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Originally appearing in Volume V12, Page 246 of the 1911 Encyclopedia Britannica.
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PRINCE MIKHAIL DMITRIEVICH (2795-186I), brother of the last named, entered the Russian army in 1807 and took part in the campaigns against Persia in 181o, and in 1812-1815 against France. During the Russo-Turkish War of 1828—x829 he was present at the sieges of Silistria and Shumla. After being appointed, in 183o, a general officer, he was present in the campaign in Poland, and was wounded at the battle of Grochow, on the 25th of February 1831. He also distinguished himself at the battle of Ostrolenka and at the taking of Warsaw. For these services he was promoted to the rank of lieutenant-general. In 1846 he was nominated military governor of Warsaw. In 1849 he commanded the Russian artillery in the war against the Hungarians, and in 1852 he visited London as a representative of the Russian army at the funeral of the duke of Wellington. At this time he was chief of the staff of the Russian army and adjutant-general to the tsar. Upon Russia declaring war against Turkey in 1853, he was appointed commander-in-chief of the troops which occupied Moldavia and Wallachia. In 1854 he crossed the Danube and besieged Silistria, but was superseded in April by Prince Paskevich, who, however, resigned on the 8th of June, when Gorchakov resumed the command. In July the siege of Silistria was raised, and the Russian armies recrossed the Danube; in August they withdrew to Russia. In 1855 he was appointed commander-in-chief of the Russian forces in the Crimea in place of Prince Menshikov. Gorchakov's defence of Sevastopol, and final retreat to the northern part of the town, which he continued to defend till peace was signed in Paris, were conducted with skill and energy. In 1856 he was appointed governor-general of Poland in succession to Prince Paskevich. He died at Warsaw on the 3oth of May 1861, and was buried, in accordance with his own wish, at Sevastopol.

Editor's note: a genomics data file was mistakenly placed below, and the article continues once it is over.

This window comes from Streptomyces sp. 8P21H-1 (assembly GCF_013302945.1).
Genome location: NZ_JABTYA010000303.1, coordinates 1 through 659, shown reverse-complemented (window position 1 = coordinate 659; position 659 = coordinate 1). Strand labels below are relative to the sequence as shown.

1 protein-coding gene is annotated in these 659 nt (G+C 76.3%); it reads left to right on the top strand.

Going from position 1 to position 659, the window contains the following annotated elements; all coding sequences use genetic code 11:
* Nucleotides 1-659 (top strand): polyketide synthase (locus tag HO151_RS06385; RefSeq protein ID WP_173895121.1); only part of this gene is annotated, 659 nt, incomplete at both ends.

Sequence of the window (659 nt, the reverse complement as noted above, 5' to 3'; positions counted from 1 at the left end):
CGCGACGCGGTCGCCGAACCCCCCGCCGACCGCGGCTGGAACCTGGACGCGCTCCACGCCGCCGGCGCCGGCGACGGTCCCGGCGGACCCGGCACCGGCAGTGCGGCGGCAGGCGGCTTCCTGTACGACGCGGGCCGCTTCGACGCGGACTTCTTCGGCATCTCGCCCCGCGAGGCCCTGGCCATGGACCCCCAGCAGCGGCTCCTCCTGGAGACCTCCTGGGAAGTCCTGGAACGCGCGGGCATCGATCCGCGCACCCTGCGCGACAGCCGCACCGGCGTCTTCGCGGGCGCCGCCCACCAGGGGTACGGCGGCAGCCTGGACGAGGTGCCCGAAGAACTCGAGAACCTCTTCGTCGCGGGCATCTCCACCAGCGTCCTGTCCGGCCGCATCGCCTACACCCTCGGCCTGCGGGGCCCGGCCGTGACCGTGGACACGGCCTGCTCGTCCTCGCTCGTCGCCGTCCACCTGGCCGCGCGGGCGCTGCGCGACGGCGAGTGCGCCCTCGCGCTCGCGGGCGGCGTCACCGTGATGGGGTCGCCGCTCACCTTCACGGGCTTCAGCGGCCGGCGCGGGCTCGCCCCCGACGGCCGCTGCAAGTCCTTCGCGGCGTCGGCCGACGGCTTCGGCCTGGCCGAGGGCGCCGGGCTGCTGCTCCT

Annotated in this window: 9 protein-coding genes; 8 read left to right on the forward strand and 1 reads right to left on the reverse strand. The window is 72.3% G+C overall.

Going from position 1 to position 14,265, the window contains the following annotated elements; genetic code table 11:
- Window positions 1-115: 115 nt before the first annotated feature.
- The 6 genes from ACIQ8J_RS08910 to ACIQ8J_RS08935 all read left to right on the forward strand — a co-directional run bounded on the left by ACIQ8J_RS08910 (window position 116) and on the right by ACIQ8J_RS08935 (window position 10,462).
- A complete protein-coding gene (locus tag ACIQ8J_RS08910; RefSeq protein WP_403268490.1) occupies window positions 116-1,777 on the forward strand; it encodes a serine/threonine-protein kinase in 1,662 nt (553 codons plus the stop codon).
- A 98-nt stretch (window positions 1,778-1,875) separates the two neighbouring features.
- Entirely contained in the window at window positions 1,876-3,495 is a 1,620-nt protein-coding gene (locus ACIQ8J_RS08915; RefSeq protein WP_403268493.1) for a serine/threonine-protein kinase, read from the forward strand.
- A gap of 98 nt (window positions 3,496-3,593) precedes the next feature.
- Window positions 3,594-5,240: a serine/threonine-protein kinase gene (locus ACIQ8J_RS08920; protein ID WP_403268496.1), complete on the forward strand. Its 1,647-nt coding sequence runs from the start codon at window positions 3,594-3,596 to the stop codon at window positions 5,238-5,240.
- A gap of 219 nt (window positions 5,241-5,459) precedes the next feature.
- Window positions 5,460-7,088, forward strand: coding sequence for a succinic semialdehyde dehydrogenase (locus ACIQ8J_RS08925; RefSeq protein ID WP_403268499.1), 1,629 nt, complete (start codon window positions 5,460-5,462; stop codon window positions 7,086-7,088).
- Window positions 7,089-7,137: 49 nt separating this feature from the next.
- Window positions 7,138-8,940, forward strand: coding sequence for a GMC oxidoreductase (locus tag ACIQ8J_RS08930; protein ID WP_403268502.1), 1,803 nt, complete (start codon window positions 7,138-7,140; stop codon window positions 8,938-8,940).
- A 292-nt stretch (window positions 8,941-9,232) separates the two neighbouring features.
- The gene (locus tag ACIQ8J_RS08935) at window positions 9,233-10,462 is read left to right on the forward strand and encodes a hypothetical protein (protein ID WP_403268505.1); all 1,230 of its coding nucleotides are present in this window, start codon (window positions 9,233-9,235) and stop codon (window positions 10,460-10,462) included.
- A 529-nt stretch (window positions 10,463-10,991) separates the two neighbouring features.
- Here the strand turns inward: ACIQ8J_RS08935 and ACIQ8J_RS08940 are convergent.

End of Article: PRINCE MIKHAIL DMITRIEVICH (2795-186I)

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